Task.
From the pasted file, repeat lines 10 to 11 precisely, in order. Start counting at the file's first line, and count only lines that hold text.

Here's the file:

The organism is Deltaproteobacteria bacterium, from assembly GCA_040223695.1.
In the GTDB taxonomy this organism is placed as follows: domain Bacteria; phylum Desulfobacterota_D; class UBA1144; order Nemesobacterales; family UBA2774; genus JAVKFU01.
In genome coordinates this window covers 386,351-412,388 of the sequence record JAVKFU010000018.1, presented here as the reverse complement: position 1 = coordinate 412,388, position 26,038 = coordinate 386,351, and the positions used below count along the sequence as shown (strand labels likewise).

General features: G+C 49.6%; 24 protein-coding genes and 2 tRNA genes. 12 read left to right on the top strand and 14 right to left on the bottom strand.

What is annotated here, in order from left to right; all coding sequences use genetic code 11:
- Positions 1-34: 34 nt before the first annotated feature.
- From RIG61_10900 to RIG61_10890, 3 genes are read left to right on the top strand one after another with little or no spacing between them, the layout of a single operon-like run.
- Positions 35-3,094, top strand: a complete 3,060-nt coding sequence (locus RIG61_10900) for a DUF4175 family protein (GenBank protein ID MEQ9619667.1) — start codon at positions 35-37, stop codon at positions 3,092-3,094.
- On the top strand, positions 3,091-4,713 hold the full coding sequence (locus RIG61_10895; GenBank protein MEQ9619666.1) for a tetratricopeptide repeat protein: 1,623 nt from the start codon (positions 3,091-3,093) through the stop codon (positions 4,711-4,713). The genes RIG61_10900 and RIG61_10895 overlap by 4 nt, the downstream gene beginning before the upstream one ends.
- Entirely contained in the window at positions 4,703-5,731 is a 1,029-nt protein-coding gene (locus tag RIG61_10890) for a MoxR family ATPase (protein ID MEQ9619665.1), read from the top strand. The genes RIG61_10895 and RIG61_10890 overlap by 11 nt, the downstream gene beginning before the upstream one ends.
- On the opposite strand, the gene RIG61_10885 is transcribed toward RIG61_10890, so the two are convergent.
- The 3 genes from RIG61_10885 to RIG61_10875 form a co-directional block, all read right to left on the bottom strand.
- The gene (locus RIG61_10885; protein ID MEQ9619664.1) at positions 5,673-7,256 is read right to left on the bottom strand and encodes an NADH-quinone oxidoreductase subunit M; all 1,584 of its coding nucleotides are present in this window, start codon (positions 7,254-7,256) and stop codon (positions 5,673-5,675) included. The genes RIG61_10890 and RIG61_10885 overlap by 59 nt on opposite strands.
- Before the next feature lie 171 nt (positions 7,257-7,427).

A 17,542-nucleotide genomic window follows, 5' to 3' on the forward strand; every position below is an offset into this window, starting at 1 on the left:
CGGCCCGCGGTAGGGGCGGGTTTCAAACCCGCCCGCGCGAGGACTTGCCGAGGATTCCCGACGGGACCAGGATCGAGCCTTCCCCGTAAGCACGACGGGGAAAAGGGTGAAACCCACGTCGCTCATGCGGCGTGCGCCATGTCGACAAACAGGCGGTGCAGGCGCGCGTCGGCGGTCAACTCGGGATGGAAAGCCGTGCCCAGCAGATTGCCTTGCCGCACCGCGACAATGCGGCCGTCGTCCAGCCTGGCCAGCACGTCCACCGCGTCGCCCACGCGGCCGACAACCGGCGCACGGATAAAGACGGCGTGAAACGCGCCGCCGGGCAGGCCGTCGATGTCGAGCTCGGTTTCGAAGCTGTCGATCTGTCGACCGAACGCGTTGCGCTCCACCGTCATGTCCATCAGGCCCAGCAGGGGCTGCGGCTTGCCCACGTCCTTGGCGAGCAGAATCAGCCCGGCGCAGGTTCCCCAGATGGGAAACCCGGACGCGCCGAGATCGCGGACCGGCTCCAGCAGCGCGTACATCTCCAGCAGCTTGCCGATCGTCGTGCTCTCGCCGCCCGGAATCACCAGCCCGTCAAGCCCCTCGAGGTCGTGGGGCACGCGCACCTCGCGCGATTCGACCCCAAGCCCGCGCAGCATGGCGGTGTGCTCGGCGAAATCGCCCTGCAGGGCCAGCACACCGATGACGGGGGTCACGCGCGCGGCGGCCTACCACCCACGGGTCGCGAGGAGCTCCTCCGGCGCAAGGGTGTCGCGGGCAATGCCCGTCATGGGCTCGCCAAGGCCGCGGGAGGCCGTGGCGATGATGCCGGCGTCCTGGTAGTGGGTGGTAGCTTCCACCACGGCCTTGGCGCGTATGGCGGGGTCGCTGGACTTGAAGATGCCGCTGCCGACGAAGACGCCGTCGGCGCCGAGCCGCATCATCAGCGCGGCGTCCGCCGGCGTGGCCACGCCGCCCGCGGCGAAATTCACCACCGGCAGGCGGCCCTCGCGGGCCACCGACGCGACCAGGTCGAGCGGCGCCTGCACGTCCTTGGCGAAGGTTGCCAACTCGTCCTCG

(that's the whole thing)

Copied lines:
- Entirely contained in the window at positions 4,703-5,731 is a 1,029-nt protein-coding gene (locus tag RIG61_10890) for a MoxR family ATPase (protein ID MEQ9619665.1), read from the top strand. The genes RIG61_10895 and RIG61_10890 overlap by 11 nt, the downstream gene beginning before the upstream one ends.
- On the opposite strand, the gene RIG61_10885 is transcribed toward RIG61_10890, so the two are convergent.